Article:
Re-Evaluate Your Recurring Expenses

Over the past few months, I’ve locked in hundreds of dollars worth of savings without giving up a thing. How? Easy. I re-evaluated some of our recurring monthly expenses, reduced our level of service, and we’re now saving nearly $30 per month on an ongoing basis, and without sacrificing anything.

Streamlining our Netflix subscription

As I noted awhile back, we decided to scale back our Netflix subscription because we weren’t taking full advantage of it. We’d been on the 3 DVDs at-a-time plan, but we haven’t been watching all that many DVDs. On the other hand, we use the heck out of the online streaming service thanks to our Roku player. We thus decided to drop to the 1 DVD at-a-time plan, which still gives us access to unlimited streaming.

That decision saved us roughly $8.50/month and we haven’t missed a beat. Granted, $8.50 isn’t exactly a princely sum, but it’s our $8.50, and we weren’t really gaining anything by forking it over, so we might as well keep it for ourselves.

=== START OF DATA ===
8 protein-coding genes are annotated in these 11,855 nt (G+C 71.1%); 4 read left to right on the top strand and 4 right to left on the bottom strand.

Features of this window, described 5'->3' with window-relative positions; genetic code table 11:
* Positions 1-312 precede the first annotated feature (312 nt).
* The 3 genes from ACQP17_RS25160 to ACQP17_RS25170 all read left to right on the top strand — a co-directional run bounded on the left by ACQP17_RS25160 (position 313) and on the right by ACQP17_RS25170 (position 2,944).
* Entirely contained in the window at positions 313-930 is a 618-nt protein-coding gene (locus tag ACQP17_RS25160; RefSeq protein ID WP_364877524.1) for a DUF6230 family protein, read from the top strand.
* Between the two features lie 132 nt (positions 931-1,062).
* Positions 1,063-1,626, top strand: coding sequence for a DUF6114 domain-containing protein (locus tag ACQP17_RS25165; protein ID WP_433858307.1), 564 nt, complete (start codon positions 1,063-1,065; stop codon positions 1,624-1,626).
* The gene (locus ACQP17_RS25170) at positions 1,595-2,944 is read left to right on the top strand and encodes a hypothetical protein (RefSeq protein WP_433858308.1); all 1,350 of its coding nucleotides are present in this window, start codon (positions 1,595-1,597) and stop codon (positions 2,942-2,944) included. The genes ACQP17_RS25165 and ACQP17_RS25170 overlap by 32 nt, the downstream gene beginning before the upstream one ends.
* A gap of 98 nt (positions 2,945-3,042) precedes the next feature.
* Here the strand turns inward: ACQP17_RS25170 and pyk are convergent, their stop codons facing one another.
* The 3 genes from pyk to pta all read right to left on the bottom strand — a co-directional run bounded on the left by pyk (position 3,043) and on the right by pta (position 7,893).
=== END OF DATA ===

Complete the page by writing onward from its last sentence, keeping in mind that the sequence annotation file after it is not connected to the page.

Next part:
Cutting back on cell service

Next, I was recently reviewing our cell phone bill when I realized that we’re paying for way more service than we need. We’ve been on a family plan with 700 monthly minutes at a base price of $60, but we’re nowhere near that in terms of actual usage.

We ultimately dropped from the 700 minute cell phone plan to a 550 minute plan that costs $10 less per month and which qualifies for an additional $7.50/month discount from my employer. When you figure in the nearly 15% in taxes that gets added to our bill every month, we’re looking at roughly $20/month in savings.

Where can you cut back?

I could do the typical finance-writer thing here and point at that it costs nearly $40 in per-tax earnings to cover that $28.50 in unnecessary costs (depending on your income tax bracket), or that by investing that $28.50/month at an 8% return for the next 30 years will result in a roughly $40k nest egg. But I won’t. 😉